It can be adapted to run other types of systems fairly easily, it’s just a matter of working out the output commands needed in order to convert the input signals from the thermostats to the control signals needed for the particular heating/cooling system.

Edited to add:

The schematic of the heating/cooling system has changed slightly since the last version I posted, in part 33 of this blog, so to keep things up to date this is how the ground floor part of the system looks now:

 

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recoveringacademic 02 Sep 2015 06:34 AM :

 I’ve read this four times now; still more work needed on my part to understand it, and I’m clinging on to the latter bit of this sentence.

 ‘…I know the above sounds complex, but underneath it all it is really a pretty simple system…’

 Reading ‘… writing code […] I had better switch to using off-the-shelf parts…’ was a huge relief too. I’m keen on code but only when someone else is paying for it. Perish the thought that I’d actually have to live with the code I write!

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 jsharris 02 Sep 2015 07:06 AM :

 It’s simple in terms of function, it only gets a bit complex when you have to find a way to switch all the things needed for that function, and make sure you can’t accidentally switch other things.

 Take under floor cooling as an example. The input side is simple, just a thermostat where a contact moves from one position to another when the house gets too warm, that tells the system to cool the floor. The complex bit is that for the floor cooling to work, several things have to be made to happen:

 The UFH thermally actuated valve has to be opened, to allow water from the ASHP to flow through the UFH manifold, so a relay has to switch 240V to that valve to open it (they are normally closed and powered open).

 The ASHP needs to be switched to cooling mode, so the relay that controls whether the ASHP is switched to heating or cooling needs to be in the right position.

 The ASHP needs to be turned on, so the relay that closes the contact that turns it on needs to operate.

 Then there are some things that have to be prevented from happening when the floor is cooling. You don’t want the heating buffer tank to be cooled down, so a relay has to be in the right position to make sure that the valve to the buffer tank coil is shut.

 You don’t want the ASHP to be able to go into heating mode, so using the same relay to switch either heat or cool make sense, as that ensures that this selection is either or.

 Finally, you (or I) didn’t want a hot water command from the buffer tank thermostat to over-ride floor cooling, so I made sure that the 12V power to the tank stat is only available when the cooling stat is not calling for floor cooling. I reasoned that if it was warm enough for floor cooling then there would be enough excess PV to heat the water and pre-heat from the ASHP wouldn’t be needed.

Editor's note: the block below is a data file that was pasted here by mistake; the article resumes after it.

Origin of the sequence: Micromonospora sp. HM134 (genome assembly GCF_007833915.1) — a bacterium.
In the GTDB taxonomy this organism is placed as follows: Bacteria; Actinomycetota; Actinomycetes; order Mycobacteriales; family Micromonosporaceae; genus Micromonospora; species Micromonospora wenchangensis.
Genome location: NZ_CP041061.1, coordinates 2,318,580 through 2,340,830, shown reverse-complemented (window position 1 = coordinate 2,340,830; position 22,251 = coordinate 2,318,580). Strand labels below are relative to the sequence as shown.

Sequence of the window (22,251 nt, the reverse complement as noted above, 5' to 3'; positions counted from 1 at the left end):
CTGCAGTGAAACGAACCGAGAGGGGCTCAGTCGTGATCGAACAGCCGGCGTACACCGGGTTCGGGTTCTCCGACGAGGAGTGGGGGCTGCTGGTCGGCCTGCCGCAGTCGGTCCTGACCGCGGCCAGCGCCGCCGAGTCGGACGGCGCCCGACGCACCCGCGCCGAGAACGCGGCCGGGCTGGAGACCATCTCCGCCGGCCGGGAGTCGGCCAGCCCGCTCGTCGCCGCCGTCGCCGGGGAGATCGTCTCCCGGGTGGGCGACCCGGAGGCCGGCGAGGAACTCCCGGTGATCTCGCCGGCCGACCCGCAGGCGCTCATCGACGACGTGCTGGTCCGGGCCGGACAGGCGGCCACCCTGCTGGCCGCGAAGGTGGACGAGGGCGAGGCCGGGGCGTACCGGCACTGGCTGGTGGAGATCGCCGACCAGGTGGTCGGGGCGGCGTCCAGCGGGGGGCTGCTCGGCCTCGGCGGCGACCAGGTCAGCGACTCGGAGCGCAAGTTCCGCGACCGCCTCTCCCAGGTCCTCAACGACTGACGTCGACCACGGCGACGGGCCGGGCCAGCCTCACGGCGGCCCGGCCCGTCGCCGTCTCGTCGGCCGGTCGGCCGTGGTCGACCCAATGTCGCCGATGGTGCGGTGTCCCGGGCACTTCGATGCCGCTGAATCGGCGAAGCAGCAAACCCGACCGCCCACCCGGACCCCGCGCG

Each of the operating states has a sort of crude set of logic statements like those above. I designed the pattern of thermostat switch connections, diodes and relays to fit a set of four input states (off, floor heating on, tank heating on, floor cooling on), with some being mutually exclusive (the example of floor cooling disabling tank heating) and some being abe to operate at the same time (for example if the room thermostat cals for floor heating and the buffer tank stat calls for tank heating, then both will operate at the same time. If the tank gets up to temperature but the house still needs heating, only the tank valve closes, the ASHP remains running in heating mode to heat the floor).

 The key was to scribble down all the things on the input side, define those that were mutually exclusive, then decode that to the right set of contacts closing and opening from the four relays to make the system do what you want. Much of it relies on the diode logic array to operate multiple relays exclusively from one set of input switches, so, for example, in floor cooling mode one thermostat (the floor cooling stat) switches two relays, the ASHP on relay and the UFH valve open relay. The relay that determines whether the ASHP should be in heating or cooling mode defaults to cooling mode when not on, so doesn’t need to be switched.

 The diodes stop power being fed back to the other inputs, effectively isolating them from what’s going on. There is one odd state that can arise, in that the heating thermostat always over rides the cooling thermostat, so if the cooling thermostat has been set at, say, 20 deg C and the heating thermostat has been set at 20 deg C, then both will operate together at 20 deg. The heating thermostat will “win”, as it has the extra diode that turns on the ASHP heat relay, so despite the cooling thermostat trying to cool the house the heating will over-ride and heat the house.